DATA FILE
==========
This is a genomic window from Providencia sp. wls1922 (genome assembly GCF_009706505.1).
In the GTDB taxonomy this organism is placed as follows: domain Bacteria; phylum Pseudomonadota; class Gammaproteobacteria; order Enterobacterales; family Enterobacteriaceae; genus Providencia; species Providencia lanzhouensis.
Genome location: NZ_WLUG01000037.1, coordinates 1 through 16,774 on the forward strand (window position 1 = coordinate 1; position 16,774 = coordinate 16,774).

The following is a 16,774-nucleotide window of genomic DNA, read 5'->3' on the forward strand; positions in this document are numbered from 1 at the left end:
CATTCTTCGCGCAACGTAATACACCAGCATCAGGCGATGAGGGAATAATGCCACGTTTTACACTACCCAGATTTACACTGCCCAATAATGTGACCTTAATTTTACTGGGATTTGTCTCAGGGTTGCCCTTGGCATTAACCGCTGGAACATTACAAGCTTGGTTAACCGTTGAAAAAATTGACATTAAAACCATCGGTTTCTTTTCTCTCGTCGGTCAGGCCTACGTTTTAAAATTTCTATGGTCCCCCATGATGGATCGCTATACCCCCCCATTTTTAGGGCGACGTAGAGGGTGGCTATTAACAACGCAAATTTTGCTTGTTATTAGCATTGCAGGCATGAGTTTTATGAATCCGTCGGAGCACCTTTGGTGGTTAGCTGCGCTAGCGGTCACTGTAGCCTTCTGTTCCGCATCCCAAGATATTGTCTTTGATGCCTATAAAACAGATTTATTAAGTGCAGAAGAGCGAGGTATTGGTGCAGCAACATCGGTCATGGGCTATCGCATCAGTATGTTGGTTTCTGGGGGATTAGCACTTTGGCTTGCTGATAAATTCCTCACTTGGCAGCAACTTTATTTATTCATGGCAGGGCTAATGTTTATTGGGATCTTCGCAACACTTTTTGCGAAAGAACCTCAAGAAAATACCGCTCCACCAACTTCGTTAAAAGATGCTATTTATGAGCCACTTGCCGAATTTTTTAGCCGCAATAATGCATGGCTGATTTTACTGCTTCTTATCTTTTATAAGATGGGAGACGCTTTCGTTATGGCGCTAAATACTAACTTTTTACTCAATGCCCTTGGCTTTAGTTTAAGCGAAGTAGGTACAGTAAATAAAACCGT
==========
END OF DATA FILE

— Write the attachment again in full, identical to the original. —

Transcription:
This is a genomic window from Providencia sp. wls1922 (genome assembly GCF_009706505.1).
In the GTDB taxonomy this organism is placed as follows: domain Bacteria; phylum Pseudomonadota; class Gammaproteobacteria; order Enterobacterales; family Enterobacteriaceae; genus Providencia; species Providencia lanzhouensis.
Genome location: NZ_WLUG01000037.1, coordinates 1 through 16,774 on the forward strand (window position 1 = coordinate 1; position 16,774 = coordinate 16,774).

The following is a 16,774-nucleotide window of genomic DNA, read 5'->3' on the forward strand; positions in this document are numbered from 1 at the left end:
CATTCTTCGCGCAACGTAATACACCAGCATCAGGCGATGAGGGAATAATGCCACGTTTTACACTACCCAGATTTACACTGCCCAATAATGTGACCTTAATTTTACTGGGATTTGTCTCAGGGTTGCCCTTGGCATTAACCGCTGGAACATTACAAGCTTGGTTAACCGTTGAAAAAATTGACATTAAAACCATCGGTTTCTTTTCTCTCGTCGGTCAGGCCTACGTTTTAAAATTTCTATGGTCCCCCATGATGGATCGCTATACCCCCCCATTTTTAGGGCGACGTAGAGGGTGGCTATTAACAACGCAAATTTTGCTTGTTATTAGCATTGCAGGCATGAGTTTTATGAATCCGTCGGAGCACCTTTGGTGGTTAGCTGCGCTAGCGGTCACTGTAGCCTTCTGTTCCGCATCCCAAGATATTGTCTTTGATGCCTATAAAACAGATTTATTAAGTGCAGAAGAGCGAGGTATTGGTGCAGCAACATCGGTCATGGGCTATCGCATCAGTATGTTGGTTTCTGGGGGATTAGCACTTTGGCTTGCTGATAAATTCCTCACTTGGCAGCAACTTTATTTATTCATGGCAGGGCTAATGTTTATTGGGATCTTCGCAACACTTTTTGCGAAAGAACCTCAAGAAAATACCGCTCCACCAACTTCGTTAAAAGATGCTATTTATGAGCCACTTGCCGAATTTTTTAGCCGCAATAATGCATGGCTGATTTTACTGCTTCTTATCTTTTATAAGATGGGAGACGCTTTCGTTATGGCGCTAAATACTAACTTTTTACTCAATGCCCTTGGCTTTAGTTTAAGCGAAGTAGGTACAGTAAATAAAACCGT